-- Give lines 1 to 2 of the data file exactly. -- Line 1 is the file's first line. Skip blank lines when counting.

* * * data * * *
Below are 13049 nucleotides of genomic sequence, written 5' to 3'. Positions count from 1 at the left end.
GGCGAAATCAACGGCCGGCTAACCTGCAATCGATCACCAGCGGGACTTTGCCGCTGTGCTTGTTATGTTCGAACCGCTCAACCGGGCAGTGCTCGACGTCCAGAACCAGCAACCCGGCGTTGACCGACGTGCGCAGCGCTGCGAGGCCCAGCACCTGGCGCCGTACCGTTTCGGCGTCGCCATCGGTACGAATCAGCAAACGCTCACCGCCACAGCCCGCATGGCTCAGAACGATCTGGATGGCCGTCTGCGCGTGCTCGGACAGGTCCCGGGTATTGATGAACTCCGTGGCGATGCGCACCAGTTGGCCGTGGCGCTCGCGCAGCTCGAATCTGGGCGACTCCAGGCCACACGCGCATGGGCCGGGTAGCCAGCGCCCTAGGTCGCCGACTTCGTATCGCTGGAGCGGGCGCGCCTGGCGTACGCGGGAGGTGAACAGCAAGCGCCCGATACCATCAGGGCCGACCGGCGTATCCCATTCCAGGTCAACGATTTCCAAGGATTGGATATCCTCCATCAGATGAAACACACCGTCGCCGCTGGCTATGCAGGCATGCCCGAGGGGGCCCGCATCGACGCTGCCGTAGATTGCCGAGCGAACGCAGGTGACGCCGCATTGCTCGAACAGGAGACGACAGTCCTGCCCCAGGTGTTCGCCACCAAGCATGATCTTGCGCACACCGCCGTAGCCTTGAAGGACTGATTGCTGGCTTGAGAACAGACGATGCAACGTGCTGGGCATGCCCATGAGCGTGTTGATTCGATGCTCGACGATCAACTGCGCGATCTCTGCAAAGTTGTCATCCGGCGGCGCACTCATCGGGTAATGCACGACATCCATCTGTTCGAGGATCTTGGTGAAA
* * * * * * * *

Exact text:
Below are 13049 nucleotides of genomic sequence, written 5' to 3'. Positions count from 1 at the left end.
GGCGAAATCAACGGCCGGCTAACCTGCAATCGATCACCAGCGGGACTTTGCCGCTGTGCTTGTTATGTTCGAACCGCTCAACCGGGCAGTGCTCGACGTCCAGAACCAGCAACCCGGCGTTGACCGACGTGCGCAGCGCTGCGAGGCCCAGCACCTGGCGCCGTACCGTTTCGGCGTCGCCATCGGTACGAATCAGCAAACGCTCACCGCCACAGCCCGCATGGCTCAGAACGATCTGGATGGCCGTCTGCGCGTGCTCGGACAGGTCCCGGGTATTGATGAACTCCGTGGCGATGCGCACCAGTTGGCCGTGGCGCTCGCGCAGCTCGAATCTGGGCGACTCCAGGCCACACGCGCATGGGCCGGGTAGCCAGCGCCCTAGGTCGCCGACTTCGTATCGCTGGAGCGGGCGCGCCTGGCGTACGCGGGAGGTGAACAGCAAGCGCCCGATACCATCAGGGCCGACCGGCGTATCCCATTCCAGGTCAACGATTTCCAAGGATTGGATATCCTCCATCAGATGAAACACACCGTCGCCGCTGGCTATGCAGGCATGCCCGAGGGGGCCCGCATCGACGCTGCCGTAGATTGCCGAGCGAACGCAGGTGACGCCGCATTGCTCGAACAGGAGACGACAGTCCTGCCCCAGGTGTTCGCCACCAAGCATGATCTTGCGCACACCGCCGTAGCCTTGAAGGACTGATTGCTGGCTTGAGAACAGACGATGCAACGTGCTGGGCATGCCCATGAGCGTGTTGATTCGATGCTCGACGATCAACTGCGCGATCTCTGCAAAGTTGTCATCCGGCGGCGCACTCATCGGGTAATGCACGACATCCATCTGTTCGAGGATCTTGGTGAAA